What You Need To Know When Sending Packages Through The Post Office
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Published by TOP4 Team
That’s right. The post office still exists. Even when most people rely on the Internet now to communicate and send gifts to anywhere; the old way of “mailing stuff” is still on hand and at your disposal.
But can you send just any thing through the post office? Can you send, for instance, prescription drugs or any item worth at a certain value or perishable foodstuff? And is there a specific way of packing some goods before the post office accepts it?
Here are the things you need to know when sending packages through the post office:
Potentially dangerous or difficult, (even offensive) items are not allowed through the post office.
The post office has safety regulations and policies in place to determine what goods can and cannot pass through the system. These items include flammable, explosive, and radioactive substances.
Some dangerous goods are accepted but have to follow specific conditions. Prescription drugs subsidised by the Pharmaceutical Benefits Scheme, for instance, are illegal to send overseas unless they are for personal use and comply with all other conditions set in the Dangerous and Prohibited Goods Guide.
Goods in a single consignment worth more than $2,000 in value have to be registered with the Australian Customs and Border Protection Services. Perishable foodstuffs are prohibited through all post services unless packed according to the prescribed regulations.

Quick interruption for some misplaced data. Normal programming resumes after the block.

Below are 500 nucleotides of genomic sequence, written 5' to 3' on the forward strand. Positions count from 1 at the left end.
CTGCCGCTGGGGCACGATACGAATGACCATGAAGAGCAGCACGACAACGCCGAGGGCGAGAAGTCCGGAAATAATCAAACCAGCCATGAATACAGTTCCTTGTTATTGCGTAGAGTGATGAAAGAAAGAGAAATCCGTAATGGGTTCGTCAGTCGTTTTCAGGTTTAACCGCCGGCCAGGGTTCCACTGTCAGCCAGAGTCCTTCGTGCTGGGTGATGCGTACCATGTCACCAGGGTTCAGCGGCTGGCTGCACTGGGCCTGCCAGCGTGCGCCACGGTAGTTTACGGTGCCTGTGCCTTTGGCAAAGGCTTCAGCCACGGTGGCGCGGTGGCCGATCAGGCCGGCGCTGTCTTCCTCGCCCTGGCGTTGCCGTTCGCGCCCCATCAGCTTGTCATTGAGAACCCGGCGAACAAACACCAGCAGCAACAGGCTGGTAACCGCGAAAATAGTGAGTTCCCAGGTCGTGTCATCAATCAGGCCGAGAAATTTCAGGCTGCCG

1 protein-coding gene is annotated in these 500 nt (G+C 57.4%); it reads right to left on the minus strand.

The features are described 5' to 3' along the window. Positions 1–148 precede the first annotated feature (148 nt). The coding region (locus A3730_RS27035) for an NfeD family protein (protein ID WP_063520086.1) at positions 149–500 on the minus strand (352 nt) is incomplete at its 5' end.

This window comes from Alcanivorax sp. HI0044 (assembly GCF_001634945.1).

You are responsible for packing your items securely.
Take extra care when packing fragile, sharp, crushable, and perishable goods and sending them through the post office. Powder, liquid, and liquefiable articles also need secure packaging.
Even when you add, “handle with care” and “fragile” on your packages, these warnings might not matter much when they are mixed in with other parcels. The Australia Post provides guidelines on how you can pack specific goods.
Postage costs depend on the size and weight of your parcel.
Domestic-bound parcels are charged according to actual weight or cubic weight, and international bound parcels are charged according to actual weight.
Items weighing less than 500g and no thicker than 20mm are considered letters.
It also has to have a rectangular shape, have no flexible items in it, and it should not exceed a B4 envelope’s dimension. Otherwise, that “letter” your mailing is going to get classified, and therefore charged, as a small or large parcel.
The post office now uses advanced technology to read addresses.
So you need to follow the right format. Use the right postcode. Print using dark ink, and write legibly. Never indent or stagger lines. Never underline words. Machine addressed envelopes are recommended to use Courier 12-point type. And always include a return address in the top left corner or back flap of the envelope.